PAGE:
From NKAA, Notable Kentucky African Americans Database (main entry)

African American Schools in Henry County, KY

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From 1871-1875, Elijah P. Marrs taught at a colored school in New Castle, KY, the school was in session from January-June of each year [source: Life and History of the Reverend Elijah P. Marrs, pp.88-108]. Other Negro teachers at the colored schools were Ben Booker at Jericho, George Ecton at New Castle, John Styles at Eminence, and Ada Straws at Pleasureville [source: 1880 U.S. Federal Census]. In 1886, the New Castle School was opened by the Church of Christ; the property where the school stood was purchased in 1884 and the church constructed the school two years later [source: Churches of Christ by J. T. Brown, pp.173-174]. Dr. J. M. Mainwaring was the teacher for one year. T. August Reid was the school president the following year and continued up to 1892 when the school closed. From 1895-1897, Henry County had 10 colored school districts with one school in each district [source: Biennial Report of the Superintendent of Public Instruction of Kentucky, pp.434-438]. The schools had an average attendance of 342 students with 12 teachers, 1895-96, and an average of 371 students with 13 teachers, 1896-97. A few years later, during the 1910-11 school term, there were 410 students [source: Biennial Report of the Superintendent, p.111]. Mrs. Essie Gaskins was the teacher at the Campbellsburg School in 1916 [source: Proceedings of the Kentucky Negro Educational Association, April 25-28, 1916, p.28 (NOT Campbellsville)]; along with Elizabeth Jenkins [p.30] and A. L. McKane [p.31] at New Castle; Olivia A. Long [p.32] and R. D. Roman [p.35] at Eminence; and Lula M. Willis [p.38] at Pleasureville. By 1925, there were 6 colored elementary schools with 8 teachers and 326 students enrolled in the rural schools [source: Kentucky Public School Directory, 1925-1926, p.67]. Five years later, the colored school in Eminence had an average attendance of 76 students in the elementary grades, taught by 2 women teachers who earned total salaries of $978, and there was a Class III high school with three students taught by one male teacher who earned a total salary of $704 [source: Kentucky Public School Directory, 1930-1931, p.67]. The Negro teachers in Henry county in 1940 were Nannie M. Armstrong, Hattie Clackson, and Louis Spradling [source: U.S. Federal Census]. Both the county and city schools in Henry County remained segregated until integration began at the Eminence High School for whites during the 1956-57 school term, according to the Kentucky Public School Directory, p.432.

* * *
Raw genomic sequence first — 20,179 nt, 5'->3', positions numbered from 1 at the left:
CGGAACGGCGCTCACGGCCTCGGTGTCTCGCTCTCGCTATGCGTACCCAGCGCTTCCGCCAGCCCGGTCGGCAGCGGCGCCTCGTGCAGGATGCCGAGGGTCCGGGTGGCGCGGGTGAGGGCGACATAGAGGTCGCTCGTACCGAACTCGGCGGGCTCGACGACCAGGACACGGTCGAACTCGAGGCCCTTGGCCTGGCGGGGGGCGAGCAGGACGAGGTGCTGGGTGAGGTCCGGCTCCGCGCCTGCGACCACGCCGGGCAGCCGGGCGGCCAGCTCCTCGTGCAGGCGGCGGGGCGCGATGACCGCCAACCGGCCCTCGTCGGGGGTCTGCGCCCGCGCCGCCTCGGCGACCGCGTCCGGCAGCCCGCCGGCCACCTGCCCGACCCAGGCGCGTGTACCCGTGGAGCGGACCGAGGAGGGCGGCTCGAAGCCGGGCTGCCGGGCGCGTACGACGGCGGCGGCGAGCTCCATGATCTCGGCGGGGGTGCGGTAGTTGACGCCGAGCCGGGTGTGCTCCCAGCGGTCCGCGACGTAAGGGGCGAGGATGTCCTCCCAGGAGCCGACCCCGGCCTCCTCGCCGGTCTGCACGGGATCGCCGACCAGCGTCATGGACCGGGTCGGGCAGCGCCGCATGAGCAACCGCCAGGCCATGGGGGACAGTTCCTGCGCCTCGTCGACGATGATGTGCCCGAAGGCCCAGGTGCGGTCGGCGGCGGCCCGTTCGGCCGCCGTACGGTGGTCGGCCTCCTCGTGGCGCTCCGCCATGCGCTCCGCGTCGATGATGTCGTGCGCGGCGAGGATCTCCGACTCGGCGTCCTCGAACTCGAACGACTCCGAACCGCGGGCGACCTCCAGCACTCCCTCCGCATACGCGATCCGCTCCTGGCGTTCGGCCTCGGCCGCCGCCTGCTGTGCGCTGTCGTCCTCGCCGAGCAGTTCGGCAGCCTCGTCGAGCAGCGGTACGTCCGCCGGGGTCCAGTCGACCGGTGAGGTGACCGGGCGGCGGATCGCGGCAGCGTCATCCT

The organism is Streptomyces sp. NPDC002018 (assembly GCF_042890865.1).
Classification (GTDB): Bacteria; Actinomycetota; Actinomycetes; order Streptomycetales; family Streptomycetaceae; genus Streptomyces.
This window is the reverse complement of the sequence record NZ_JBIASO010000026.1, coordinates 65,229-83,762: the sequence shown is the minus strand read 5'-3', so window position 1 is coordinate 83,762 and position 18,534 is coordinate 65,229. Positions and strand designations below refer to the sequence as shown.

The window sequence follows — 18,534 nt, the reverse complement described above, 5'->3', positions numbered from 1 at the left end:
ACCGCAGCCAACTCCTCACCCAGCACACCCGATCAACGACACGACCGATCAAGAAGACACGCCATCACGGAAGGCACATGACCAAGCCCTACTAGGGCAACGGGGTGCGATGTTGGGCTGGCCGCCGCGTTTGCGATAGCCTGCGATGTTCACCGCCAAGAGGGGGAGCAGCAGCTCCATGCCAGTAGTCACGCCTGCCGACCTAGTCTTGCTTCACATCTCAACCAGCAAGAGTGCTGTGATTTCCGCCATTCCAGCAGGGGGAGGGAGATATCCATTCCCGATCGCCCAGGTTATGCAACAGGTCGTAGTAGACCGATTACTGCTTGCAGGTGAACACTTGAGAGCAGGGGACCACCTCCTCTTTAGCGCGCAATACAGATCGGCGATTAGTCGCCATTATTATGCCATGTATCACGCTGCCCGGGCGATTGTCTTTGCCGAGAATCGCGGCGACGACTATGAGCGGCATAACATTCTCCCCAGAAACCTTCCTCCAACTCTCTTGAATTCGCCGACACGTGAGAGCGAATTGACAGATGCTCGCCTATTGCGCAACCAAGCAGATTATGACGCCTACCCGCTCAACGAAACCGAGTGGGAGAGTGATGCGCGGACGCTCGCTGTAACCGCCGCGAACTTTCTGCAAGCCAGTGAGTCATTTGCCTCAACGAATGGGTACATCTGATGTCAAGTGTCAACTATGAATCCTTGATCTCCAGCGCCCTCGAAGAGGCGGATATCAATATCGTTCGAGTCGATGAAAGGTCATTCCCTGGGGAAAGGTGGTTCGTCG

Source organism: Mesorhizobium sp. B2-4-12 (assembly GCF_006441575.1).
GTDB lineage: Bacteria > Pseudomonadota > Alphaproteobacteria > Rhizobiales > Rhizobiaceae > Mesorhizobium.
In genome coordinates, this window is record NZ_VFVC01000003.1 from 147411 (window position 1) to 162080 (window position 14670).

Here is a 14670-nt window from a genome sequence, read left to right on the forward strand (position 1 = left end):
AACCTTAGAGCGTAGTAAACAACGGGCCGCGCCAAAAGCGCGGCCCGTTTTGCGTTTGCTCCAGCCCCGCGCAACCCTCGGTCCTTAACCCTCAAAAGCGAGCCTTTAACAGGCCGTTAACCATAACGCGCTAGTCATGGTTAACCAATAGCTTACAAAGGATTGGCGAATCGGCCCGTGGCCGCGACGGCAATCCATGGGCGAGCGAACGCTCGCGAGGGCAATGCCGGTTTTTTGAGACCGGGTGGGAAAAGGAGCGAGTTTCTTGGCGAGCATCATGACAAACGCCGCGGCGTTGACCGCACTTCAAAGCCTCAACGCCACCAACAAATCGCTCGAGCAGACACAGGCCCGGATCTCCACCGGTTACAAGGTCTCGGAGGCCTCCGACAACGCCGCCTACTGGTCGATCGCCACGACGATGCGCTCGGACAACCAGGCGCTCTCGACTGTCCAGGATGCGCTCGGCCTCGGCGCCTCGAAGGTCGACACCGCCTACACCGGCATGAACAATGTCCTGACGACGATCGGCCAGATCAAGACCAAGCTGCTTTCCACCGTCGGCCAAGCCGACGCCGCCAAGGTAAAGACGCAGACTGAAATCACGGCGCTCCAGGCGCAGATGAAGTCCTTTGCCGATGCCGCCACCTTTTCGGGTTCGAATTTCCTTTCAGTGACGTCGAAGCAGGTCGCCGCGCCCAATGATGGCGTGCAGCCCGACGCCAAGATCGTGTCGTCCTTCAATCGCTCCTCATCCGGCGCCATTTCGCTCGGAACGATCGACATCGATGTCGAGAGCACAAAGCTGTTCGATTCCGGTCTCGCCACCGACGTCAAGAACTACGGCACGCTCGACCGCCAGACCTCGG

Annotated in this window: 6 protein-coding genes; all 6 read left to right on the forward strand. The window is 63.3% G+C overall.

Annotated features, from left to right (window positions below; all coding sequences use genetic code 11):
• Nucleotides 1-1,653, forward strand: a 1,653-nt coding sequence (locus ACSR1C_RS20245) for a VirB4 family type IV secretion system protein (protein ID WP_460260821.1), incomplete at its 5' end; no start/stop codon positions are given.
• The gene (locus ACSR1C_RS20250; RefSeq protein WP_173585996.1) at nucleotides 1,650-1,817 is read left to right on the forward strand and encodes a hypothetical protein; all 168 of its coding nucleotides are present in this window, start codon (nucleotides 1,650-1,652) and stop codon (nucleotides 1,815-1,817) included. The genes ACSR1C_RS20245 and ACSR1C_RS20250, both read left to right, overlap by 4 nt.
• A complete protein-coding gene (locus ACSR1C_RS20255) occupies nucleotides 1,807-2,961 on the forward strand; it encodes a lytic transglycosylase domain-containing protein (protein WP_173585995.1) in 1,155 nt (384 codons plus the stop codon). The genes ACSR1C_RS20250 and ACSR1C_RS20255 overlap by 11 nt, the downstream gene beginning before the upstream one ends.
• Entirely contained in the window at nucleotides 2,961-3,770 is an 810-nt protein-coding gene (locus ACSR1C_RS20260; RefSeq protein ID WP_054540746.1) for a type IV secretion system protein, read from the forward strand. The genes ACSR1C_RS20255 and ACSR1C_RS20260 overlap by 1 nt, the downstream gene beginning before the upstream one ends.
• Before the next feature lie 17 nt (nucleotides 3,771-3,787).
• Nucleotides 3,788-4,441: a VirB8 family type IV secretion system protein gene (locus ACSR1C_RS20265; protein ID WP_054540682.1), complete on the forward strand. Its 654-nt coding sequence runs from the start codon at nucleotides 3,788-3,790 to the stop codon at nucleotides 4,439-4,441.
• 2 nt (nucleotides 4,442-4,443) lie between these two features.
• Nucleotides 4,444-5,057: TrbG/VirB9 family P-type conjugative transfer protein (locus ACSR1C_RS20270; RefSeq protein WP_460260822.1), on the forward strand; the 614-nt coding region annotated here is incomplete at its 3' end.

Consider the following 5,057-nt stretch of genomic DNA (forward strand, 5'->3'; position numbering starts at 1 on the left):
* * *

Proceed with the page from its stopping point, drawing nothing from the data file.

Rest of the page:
• New Castle Colored School [taught by Elijah P. Marrs, 1875]
  • New Castle School [Christian Bible College, Church of Christ, 1886-1892]
  • Colored Schools (10)
  • Jericho School
  • Campbellsburg School
  • New Castle School
  • Eminence School
  • Pleasureville School
  • King Street School [source: Kentucky Public School Directory, 1957-58, p.628]

References

Cited in this Entry

NKAA Entry: Marrs, Elijah P.
NKAA Source: Life and history of the Rev. Elijah P. Marrs
NKAA Source: Churches of Christ; a historical, biographical, and pictorial history of churches of Christ in the United States, Australasia, England and Canada
NKAA Source: Biennial report of the Superintendent of Public Instruction of Kentucky with accompanying documents for the two years beginning July 1 ... and ending June 30 ... (periodical)
NKAA Source: Proceedings of the Kentucky Negro Educational Association (periodical)
NKAA Source: Kentucky public school directory (serial)
NKAA Source: Kentucky public school directory (serial)

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“African American Schools in Henry County, KY,” Notable Kentucky African Americans Database, accessed September 22, 2017, http://nkaa.uky.edu/nkaa/items/show/2868.

Last modified: 2017-07-19 13:51:56